Tips and stories to add value to you and your organisation
How much do your staff really know about the products or services they work with? Here’s a little story about ignorance.
Having decided to go out and buy a smartphone, I popped into our local shop and picked up the best selling uPooh and its chief competitor, cleverly called the ACME Rectangle. Choosing between two rather similar cuboid gadgets is never easy so I asked the cheery looking chap behind the counter for some help. I hefted the Rectangle and asked:
“How is this different from the other one?”
“It’s faster,” he replied loftily.
“What does that mean?” I asked innocently.
“It means it’s quicker,” he replied, as if that would settle things, but he was wrong.
“Yes I know what ‘fast’ means,” I said fixing him with a mild stare, “but what does it mean in terms of performance?”
“Oh, I don’t know that. I’ve only just started here.”
Well that seemed fair enough; everyone needs to have a first day at work and so I relaxed and was about to let him off with his ignorance when he mucked it up by adding:
“Yes, I’ve only been here four weeks.”
What!? You’re in a little shop that only has about 10 different handsets on offer and after four weeks you know nothing about your top two products and expect to sell them on the back of ignorance? I wanted to say all this, but I decided just to think it instead, to spare his blushes. You only have to spend a couple of hours on Google to round up some high quality information, so I have little sympathy for someone who hasn’t bothered to find out about their products in four weeks. He did offer to get the owner of the shop to call me, to discuss the handsets and dazzle me with an attractive tariff. Ten days later the owner has yet to call, so I can only assume that he doesn’t want my business. Perhaps he’s a millionaire and owns a little phone shop as a hobby?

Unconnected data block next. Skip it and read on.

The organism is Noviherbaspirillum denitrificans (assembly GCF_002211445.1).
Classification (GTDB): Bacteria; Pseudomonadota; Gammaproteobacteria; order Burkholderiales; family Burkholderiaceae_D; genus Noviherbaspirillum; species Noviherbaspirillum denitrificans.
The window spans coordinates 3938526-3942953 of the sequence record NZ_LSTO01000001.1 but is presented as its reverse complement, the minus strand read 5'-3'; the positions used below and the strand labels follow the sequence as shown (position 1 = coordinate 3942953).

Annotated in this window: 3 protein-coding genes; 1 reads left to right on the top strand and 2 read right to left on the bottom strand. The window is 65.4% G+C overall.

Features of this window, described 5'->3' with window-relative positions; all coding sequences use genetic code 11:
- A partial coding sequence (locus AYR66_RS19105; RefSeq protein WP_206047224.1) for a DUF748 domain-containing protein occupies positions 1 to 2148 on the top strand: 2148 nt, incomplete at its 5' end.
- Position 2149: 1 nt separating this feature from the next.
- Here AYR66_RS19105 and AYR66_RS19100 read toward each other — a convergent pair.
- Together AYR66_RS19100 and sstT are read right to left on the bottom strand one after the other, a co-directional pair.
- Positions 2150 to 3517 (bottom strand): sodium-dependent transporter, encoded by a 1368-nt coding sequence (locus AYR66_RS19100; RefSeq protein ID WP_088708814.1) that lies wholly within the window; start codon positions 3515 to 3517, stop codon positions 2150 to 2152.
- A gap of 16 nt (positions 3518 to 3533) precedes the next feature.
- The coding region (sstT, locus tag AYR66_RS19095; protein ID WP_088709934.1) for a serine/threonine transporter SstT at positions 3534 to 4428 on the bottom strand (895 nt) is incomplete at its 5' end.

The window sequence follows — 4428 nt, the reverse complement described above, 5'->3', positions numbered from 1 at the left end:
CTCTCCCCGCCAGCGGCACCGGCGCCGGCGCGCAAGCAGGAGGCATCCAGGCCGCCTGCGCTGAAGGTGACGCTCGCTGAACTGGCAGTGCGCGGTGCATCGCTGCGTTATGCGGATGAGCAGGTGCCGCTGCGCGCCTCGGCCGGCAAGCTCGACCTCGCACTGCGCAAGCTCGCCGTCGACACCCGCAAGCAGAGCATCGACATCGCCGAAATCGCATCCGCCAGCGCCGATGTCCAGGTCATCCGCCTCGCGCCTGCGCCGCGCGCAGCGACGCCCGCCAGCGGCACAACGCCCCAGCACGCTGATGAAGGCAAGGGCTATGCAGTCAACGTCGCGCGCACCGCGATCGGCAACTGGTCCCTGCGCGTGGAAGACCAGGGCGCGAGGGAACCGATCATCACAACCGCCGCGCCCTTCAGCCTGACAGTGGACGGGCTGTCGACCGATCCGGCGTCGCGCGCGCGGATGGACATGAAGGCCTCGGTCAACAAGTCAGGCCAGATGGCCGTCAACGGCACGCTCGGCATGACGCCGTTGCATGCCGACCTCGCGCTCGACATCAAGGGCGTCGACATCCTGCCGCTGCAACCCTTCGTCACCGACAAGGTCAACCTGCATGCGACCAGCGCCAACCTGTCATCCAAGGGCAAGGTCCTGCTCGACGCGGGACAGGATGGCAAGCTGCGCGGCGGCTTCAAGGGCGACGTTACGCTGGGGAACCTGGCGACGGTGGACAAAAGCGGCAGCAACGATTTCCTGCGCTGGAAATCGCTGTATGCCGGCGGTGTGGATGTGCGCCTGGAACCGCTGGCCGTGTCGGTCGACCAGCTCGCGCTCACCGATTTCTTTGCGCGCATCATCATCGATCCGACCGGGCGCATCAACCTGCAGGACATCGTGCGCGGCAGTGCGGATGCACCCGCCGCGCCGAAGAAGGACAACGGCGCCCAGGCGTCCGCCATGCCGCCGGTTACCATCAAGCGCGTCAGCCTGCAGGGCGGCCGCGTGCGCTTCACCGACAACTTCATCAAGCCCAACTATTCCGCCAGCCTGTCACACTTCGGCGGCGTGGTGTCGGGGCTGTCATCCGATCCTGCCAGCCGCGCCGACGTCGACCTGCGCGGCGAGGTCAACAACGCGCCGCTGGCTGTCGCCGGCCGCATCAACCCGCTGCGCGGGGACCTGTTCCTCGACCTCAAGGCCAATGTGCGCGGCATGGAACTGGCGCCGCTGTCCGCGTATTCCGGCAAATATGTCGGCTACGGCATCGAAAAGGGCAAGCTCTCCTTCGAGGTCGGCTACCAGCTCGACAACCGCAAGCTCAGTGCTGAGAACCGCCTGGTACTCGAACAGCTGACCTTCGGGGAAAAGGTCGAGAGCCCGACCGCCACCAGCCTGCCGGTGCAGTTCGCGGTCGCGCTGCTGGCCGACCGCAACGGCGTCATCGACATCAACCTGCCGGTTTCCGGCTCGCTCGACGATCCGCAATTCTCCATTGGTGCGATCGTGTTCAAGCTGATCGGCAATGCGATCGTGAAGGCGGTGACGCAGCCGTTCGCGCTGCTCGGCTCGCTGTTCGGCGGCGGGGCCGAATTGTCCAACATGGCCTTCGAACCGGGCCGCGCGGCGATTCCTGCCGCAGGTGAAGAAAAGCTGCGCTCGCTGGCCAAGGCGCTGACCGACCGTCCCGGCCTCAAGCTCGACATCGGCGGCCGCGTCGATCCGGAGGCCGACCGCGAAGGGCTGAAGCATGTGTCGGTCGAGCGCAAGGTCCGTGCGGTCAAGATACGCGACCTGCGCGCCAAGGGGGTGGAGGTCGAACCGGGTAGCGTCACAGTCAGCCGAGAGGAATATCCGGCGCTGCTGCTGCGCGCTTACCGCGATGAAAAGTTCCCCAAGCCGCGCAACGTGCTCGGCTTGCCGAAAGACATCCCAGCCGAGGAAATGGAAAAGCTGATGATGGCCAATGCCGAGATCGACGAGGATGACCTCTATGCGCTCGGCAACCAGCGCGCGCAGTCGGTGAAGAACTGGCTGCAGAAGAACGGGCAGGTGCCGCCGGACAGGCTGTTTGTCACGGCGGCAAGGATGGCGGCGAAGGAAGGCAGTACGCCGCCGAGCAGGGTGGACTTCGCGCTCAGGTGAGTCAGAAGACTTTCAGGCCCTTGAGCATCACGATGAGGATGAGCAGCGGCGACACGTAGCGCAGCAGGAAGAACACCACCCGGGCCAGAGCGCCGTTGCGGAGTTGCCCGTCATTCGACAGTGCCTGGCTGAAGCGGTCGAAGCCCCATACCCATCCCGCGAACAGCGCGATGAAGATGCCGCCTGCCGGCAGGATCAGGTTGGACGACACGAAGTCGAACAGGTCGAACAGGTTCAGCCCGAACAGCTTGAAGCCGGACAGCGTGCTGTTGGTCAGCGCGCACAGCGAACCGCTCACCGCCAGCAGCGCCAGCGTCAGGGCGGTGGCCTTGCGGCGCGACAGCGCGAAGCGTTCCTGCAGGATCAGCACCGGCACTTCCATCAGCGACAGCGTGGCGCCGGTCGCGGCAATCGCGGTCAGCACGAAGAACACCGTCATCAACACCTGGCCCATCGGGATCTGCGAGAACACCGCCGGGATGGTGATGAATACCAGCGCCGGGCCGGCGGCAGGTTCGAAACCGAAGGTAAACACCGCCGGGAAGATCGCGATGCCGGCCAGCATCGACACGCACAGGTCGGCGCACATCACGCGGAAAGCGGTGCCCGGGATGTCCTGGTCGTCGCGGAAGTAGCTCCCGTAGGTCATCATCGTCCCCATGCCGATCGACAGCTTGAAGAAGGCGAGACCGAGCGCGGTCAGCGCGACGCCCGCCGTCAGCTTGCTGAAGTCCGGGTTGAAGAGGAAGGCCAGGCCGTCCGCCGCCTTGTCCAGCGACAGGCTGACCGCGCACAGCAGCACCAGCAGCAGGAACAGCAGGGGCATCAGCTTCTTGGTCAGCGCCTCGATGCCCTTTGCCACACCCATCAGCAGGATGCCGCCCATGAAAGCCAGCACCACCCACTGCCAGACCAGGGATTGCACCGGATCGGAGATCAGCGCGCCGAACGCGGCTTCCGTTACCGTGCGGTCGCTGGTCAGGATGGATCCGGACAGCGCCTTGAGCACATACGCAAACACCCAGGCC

This kind of lazy attitude always puzzles me because, not only am I unlikely to buy from them, I’m also going to tell my network that they offer a poor service. The high street is littered with the retail wrecks of beached businesses and although some of them will have been hit by harder trading environments, my hunch is that at least 50% have been hit by incompetence.
How much do you know?
If you’re going for a job interview you need to know about your CV (I’ve met people who haven’t). If you are selling a product your expert knowledge brings credibility,which builds trust, which eventually wins sales. If you manage a team, you need to know what they know and what gaps they have…or you could be losing business just through ignorance. Successful selling starts with knowledge: What do you need to find out about?
There’s a range of useful information packs in the shop and if you’re in the mood to find out things perhaps start with one of the coaching packs, which both contain useful questions because sometimes knowing the question is what really matters.
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